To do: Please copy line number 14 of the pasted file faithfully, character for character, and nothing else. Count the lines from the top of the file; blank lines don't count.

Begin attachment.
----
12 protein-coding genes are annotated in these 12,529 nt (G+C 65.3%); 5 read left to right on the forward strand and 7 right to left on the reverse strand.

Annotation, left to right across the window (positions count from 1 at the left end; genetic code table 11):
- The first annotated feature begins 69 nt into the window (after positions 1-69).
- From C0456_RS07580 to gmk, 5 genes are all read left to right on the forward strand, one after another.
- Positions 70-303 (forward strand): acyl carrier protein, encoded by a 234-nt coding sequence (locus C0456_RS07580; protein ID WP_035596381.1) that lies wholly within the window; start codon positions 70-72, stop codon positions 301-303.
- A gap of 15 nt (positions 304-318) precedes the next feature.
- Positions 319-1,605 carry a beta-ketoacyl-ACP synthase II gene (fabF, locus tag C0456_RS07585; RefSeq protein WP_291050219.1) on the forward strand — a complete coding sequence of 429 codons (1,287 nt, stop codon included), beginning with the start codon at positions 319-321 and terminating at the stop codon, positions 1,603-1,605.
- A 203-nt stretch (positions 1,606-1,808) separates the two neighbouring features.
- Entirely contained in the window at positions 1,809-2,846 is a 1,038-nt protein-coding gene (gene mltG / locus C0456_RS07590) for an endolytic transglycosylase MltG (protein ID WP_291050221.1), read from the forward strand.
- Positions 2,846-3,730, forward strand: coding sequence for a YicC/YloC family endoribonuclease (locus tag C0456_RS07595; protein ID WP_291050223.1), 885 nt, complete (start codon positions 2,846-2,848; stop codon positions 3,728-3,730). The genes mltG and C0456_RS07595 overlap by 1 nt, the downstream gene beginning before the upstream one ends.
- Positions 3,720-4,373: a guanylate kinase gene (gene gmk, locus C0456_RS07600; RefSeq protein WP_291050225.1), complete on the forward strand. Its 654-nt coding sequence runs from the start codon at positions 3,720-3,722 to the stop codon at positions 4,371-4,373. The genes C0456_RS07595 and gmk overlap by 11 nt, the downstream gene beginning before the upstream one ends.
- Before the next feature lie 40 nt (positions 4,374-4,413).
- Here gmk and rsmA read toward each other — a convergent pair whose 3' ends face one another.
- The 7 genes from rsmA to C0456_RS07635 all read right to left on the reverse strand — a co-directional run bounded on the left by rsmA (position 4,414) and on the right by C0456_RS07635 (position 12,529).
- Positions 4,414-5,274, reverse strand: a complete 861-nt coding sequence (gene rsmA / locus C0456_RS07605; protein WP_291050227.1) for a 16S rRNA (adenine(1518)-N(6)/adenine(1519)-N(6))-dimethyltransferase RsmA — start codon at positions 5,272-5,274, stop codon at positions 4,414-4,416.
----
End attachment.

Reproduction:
- The 7 genes from rsmA to C0456_RS07635 all read right to left on the reverse strand — a co-directional run bounded on the left by rsmA (position 4,414) and on the right by C0456_RS07635 (position 12,529).